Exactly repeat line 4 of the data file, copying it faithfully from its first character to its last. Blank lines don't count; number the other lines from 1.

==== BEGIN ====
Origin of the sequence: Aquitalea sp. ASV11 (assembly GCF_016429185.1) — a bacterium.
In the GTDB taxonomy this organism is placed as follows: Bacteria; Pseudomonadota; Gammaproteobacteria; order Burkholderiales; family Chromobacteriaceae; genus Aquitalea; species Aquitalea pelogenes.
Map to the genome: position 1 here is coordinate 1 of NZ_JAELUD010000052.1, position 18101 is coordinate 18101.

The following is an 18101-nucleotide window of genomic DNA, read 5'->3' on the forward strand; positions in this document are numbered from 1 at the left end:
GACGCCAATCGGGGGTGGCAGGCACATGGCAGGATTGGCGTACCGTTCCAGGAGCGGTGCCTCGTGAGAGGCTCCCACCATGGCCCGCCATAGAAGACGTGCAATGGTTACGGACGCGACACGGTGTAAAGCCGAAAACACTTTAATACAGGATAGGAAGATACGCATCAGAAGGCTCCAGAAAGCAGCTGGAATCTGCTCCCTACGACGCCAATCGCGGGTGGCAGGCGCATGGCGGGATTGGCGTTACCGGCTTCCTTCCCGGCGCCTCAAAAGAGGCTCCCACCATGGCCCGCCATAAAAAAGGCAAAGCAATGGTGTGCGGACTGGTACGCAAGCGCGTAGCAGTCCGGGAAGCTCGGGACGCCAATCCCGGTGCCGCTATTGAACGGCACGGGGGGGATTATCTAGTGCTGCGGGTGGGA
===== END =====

The following is an 18101-nucleotide window of genomic DNA, read 5'->3' on the forward strand; positions in this document are numbered from 1 at the left end: